Also, switching to efficient LED lights will reduce health care facilities’ environmental impact. Because LED lights use less energy and are replaced less often than traditional lights, they consume fewer resources and result in fewer carbon emissions than traditional lights.

Considerations for an Upgrade

When considering upgrading a health care facility’s surgical lighting systems, health care facility managers have a number of factors they need to weigh before making a decision, including:

Surgical Lighting

  • Capital costs – Retrofitting the lighting system will have a number of costs, including new equipment, installation costs, and any renovations to the facility’s existing electrical system that may need to be made to accommodate the new gear.
  • Operating costs – When considering a lighting retrofit, facilities managers should get reliable numbers regarding the difference in operating costs installing a new lighting system will be. This will provide solid information on whether a retrofit is in the best interests of the facility. For facilities that have long operating hours and are located in areas where electricity rates are high, the payback on a retrofit can often be quick.
  • Replacement costs – How will the replacement costs of parts for the new system compare to replacement costs for the old system? Will the lamps and other components last longer for the new device than the old one? Are replacement part costs for the new equipment less than for the old equipment?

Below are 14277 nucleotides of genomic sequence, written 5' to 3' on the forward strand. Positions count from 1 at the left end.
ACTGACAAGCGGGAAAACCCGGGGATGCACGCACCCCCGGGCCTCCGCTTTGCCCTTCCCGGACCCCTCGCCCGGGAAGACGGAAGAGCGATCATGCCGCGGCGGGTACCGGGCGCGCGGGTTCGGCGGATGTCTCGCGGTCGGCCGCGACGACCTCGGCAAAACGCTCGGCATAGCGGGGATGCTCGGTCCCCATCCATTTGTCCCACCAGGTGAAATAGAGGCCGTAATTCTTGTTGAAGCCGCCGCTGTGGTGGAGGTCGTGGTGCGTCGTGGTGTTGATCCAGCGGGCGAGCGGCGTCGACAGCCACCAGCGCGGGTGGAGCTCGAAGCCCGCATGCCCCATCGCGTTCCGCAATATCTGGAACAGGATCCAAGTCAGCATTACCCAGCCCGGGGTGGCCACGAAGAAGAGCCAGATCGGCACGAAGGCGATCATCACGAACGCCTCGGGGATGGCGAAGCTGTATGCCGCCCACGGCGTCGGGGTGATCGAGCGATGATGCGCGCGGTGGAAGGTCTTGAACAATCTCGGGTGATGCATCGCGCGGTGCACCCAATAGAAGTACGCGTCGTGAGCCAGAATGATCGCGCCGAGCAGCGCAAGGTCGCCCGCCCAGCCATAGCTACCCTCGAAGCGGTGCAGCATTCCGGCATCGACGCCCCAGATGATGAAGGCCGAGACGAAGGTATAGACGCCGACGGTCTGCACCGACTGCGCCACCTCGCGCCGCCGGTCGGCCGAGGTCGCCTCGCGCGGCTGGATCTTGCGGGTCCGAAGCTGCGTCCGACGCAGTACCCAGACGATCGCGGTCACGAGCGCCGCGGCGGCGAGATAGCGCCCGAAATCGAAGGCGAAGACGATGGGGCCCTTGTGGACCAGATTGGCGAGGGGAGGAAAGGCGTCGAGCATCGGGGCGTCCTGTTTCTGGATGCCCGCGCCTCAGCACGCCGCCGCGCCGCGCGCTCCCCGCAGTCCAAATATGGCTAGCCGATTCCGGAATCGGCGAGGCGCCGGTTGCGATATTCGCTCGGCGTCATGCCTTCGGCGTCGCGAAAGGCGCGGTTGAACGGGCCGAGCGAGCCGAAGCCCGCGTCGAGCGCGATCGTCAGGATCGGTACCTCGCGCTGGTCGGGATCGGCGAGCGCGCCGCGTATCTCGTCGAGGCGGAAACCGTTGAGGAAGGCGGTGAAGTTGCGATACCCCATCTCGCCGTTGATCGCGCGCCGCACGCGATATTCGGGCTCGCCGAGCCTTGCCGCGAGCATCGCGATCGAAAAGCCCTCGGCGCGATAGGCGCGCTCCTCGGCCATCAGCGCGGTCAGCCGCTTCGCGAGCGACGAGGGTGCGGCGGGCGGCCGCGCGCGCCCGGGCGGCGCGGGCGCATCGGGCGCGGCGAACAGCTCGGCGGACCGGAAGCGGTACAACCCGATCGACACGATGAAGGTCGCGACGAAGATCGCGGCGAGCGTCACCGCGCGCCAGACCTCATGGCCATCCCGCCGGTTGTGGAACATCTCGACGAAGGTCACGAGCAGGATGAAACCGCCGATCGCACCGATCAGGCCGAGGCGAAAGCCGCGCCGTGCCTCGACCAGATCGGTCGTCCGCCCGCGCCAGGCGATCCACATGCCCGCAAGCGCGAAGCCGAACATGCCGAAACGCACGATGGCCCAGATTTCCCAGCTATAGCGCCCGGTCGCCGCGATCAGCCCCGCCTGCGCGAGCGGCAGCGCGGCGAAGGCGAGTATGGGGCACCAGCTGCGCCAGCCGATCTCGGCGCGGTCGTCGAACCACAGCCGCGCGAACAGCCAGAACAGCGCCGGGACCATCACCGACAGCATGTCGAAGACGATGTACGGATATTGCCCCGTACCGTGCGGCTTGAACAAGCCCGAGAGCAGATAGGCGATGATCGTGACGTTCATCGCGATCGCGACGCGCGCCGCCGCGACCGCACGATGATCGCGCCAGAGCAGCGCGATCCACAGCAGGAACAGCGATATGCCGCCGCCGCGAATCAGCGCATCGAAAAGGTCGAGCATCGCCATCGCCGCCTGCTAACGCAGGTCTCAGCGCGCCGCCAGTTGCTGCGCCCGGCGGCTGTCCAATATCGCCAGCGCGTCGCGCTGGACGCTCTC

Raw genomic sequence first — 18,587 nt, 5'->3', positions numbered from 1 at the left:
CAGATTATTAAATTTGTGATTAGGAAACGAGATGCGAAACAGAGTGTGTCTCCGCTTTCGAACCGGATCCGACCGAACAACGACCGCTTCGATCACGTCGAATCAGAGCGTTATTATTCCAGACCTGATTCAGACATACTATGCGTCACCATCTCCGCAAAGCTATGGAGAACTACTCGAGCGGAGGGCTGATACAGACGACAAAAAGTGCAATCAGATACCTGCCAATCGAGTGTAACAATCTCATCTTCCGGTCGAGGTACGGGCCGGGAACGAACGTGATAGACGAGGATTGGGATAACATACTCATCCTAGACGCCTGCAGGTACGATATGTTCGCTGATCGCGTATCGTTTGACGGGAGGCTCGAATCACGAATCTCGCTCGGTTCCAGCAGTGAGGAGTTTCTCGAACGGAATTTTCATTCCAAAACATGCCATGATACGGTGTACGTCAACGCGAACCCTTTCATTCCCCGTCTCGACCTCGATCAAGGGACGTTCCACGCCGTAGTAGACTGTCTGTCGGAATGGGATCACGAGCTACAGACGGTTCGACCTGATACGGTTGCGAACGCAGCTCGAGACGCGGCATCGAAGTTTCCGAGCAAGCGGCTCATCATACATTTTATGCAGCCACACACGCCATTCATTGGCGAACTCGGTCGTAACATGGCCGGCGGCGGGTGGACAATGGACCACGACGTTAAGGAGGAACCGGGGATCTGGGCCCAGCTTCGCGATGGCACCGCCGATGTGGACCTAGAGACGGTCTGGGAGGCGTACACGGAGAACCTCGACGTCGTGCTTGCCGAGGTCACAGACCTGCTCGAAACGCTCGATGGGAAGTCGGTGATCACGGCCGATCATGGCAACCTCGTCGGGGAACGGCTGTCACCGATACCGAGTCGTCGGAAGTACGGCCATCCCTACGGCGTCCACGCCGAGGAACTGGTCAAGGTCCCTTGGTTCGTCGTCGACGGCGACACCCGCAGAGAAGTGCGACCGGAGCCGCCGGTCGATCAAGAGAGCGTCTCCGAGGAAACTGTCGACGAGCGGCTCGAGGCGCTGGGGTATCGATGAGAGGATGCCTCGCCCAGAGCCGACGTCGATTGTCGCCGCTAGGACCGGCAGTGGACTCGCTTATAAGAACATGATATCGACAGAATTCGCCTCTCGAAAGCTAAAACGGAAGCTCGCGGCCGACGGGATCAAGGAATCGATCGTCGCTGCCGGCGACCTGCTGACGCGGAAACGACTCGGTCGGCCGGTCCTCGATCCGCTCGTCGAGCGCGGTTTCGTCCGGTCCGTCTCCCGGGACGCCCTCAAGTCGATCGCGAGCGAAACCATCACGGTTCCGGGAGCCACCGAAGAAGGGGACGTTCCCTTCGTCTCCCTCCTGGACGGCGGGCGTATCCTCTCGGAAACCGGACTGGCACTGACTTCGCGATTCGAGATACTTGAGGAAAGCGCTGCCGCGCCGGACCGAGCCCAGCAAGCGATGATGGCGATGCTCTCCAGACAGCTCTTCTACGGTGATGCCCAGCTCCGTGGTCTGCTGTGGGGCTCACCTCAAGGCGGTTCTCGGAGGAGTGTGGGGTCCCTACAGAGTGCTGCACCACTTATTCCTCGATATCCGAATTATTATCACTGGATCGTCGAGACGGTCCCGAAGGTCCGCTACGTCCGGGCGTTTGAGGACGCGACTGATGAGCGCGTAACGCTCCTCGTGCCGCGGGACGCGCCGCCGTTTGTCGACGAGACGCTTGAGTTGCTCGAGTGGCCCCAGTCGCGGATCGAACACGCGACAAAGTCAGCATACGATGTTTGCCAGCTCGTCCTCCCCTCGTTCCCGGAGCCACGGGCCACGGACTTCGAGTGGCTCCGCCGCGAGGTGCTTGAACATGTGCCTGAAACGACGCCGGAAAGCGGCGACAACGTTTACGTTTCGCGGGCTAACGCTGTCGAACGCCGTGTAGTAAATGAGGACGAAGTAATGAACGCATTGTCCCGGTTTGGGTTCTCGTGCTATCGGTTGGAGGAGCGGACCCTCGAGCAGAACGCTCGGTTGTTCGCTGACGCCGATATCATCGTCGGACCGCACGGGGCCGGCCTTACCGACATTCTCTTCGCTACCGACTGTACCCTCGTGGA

• Disposal costs – Many surgical lamps have special disposal needs. For example, fluorescent and HID lamps contain small amounts of mercury, requiring careful disposal to avoid environmental contamination and non-compliance with federal regulations. Facility managers need to determine whether disposal costs for new equipment will be significantly greater or less than disposal costs for current medical devices in use.

Monitoring lighting after a retrofit can also help facilities managers get the full benefit of their investment. By monitoring electrical consumption, replacement and repair costs, and other factors, facilities managers can ensure that problems aren’t arising that can impair the efficiency of the new surgical lighting system.

Surgical Lighting

Medical Device Depot carries a large stock of surgical lights and medical devices. With a trained staff of knowledgeable sales professionals, Medical Device Depot can answer any and all questions concerning its stock, allowing clients to make informed decisions concerning their purchases. Medical Device Depot also offers a variety of flexible payment arrangements, and all devices are warrantied.

Sources:

http://www.hfmmagazine.com/display/HFM-news-article.dhtml?dcrPath=/templatedata/HF_Common/NewsArticle/data/HFM/Magazine/2015/May/LED-in-health-care-settings http://www.healthcaredesignmagazine.com/article/illuminating-ideas-leds-healthcare http://www.steris.com/media/PDF/support/education/StudyGuides/M2833%20SG%2016%20Advancements%20in%20Surgical%20Lighting%207-10.pdf